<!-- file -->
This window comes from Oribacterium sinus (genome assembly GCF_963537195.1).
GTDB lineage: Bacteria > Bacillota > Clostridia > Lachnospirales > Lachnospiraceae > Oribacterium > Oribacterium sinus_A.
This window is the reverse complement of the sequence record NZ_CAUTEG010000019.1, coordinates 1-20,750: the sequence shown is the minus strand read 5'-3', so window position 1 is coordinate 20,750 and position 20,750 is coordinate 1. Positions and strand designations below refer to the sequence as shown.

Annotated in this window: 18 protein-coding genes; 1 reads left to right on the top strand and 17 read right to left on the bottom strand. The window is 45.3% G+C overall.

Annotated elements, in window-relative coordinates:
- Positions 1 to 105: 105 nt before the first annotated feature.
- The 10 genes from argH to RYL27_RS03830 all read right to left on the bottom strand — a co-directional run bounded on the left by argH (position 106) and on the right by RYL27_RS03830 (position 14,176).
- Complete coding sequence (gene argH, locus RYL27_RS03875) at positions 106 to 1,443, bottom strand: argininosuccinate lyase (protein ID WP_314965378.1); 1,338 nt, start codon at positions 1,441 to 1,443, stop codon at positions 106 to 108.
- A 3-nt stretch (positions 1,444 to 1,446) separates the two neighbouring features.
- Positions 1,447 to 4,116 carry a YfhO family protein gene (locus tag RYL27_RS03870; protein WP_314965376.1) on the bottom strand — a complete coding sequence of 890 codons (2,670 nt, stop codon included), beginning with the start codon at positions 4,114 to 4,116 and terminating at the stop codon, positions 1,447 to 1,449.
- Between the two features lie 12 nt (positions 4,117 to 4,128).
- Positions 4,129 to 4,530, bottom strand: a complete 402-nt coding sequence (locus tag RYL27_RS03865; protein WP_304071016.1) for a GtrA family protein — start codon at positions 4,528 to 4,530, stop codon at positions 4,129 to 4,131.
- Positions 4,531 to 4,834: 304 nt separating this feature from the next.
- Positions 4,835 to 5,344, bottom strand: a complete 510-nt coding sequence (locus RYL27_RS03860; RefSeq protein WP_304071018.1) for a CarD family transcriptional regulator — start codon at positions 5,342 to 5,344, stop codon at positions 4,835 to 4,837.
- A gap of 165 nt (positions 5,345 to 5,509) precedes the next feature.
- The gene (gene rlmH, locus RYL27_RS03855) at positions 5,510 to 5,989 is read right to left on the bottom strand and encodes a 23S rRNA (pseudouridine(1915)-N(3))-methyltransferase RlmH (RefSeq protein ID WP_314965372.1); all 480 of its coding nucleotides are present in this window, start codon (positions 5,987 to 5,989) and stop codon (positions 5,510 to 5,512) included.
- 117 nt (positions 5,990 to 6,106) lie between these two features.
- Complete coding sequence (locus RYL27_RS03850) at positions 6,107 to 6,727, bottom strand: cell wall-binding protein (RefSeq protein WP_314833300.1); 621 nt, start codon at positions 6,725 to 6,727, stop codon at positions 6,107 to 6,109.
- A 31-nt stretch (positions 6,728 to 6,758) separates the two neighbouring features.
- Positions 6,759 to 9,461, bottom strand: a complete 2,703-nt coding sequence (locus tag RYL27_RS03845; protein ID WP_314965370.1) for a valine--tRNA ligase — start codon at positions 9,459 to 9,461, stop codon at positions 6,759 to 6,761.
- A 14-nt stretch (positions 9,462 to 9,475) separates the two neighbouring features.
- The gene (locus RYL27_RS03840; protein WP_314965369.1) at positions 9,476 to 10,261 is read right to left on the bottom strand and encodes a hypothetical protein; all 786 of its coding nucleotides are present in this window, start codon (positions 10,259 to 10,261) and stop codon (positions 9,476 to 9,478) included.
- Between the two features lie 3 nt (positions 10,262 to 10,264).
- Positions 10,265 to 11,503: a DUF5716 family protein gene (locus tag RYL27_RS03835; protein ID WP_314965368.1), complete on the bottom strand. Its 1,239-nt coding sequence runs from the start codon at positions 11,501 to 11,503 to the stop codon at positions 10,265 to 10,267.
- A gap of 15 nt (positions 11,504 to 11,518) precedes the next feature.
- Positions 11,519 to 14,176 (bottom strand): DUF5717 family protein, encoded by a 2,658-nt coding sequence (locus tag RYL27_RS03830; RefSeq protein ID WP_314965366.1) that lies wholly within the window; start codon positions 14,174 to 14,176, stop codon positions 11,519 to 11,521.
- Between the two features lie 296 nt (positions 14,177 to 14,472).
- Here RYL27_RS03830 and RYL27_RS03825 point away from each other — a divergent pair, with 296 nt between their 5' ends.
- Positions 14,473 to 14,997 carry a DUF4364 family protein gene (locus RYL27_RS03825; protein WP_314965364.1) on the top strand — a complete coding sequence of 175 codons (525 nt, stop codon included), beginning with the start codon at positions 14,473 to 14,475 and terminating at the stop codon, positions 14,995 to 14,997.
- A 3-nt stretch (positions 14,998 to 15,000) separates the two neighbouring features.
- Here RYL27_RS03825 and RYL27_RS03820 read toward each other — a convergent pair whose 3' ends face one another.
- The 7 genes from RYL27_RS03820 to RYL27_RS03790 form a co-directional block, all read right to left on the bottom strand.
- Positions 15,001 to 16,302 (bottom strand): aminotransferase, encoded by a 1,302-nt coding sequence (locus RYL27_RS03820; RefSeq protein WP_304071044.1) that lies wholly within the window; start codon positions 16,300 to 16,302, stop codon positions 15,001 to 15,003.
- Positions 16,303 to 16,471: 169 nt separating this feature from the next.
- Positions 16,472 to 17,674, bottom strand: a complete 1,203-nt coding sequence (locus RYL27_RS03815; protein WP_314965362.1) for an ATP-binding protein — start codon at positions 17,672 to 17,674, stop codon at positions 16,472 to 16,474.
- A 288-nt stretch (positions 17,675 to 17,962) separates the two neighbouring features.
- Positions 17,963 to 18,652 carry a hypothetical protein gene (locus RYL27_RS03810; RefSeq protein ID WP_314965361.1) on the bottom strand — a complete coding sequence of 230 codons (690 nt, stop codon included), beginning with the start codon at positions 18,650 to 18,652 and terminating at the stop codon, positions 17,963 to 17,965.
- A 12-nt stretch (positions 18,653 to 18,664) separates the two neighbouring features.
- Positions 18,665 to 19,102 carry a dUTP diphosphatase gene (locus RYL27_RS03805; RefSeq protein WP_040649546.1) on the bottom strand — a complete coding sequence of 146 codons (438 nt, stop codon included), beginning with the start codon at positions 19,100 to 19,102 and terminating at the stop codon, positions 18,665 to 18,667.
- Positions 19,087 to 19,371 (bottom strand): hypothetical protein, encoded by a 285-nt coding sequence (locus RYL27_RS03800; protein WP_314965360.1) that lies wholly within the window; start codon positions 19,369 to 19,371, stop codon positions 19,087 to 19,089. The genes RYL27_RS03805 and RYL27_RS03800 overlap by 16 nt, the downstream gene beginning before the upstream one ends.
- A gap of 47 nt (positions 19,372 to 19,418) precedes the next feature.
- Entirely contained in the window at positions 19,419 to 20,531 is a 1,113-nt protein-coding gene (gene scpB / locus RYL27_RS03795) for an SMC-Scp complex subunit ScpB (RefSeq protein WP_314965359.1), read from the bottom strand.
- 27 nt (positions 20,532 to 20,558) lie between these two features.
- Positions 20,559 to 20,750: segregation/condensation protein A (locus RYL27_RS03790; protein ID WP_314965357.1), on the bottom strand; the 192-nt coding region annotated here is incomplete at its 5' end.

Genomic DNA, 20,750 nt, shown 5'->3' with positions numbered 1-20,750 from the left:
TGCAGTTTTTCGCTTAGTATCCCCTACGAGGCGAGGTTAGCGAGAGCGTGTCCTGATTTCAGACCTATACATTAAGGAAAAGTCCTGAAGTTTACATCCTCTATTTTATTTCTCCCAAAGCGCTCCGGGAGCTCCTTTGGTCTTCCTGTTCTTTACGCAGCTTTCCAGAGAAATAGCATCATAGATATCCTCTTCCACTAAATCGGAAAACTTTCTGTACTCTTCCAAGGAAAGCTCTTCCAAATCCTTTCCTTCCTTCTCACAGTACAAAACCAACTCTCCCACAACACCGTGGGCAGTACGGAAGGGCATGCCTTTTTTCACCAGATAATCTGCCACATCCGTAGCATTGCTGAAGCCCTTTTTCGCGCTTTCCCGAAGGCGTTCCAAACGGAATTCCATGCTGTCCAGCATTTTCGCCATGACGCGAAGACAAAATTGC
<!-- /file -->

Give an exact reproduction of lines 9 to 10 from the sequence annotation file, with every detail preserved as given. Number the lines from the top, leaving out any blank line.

- A 3-nt stretch (positions 1,444 to 1,446) separates the two neighbouring features.
- Positions 1,447 to 4,116 carry a YfhO family protein gene (locus tag RYL27_RS03870; protein WP_314965376.1) on the bottom strand — a complete coding sequence of 890 codons (2,670 nt, stop codon included), beginning with the start codon at positions 4,114 to 4,116 and terminating at the stop codon, positions 1,447 to 1,449.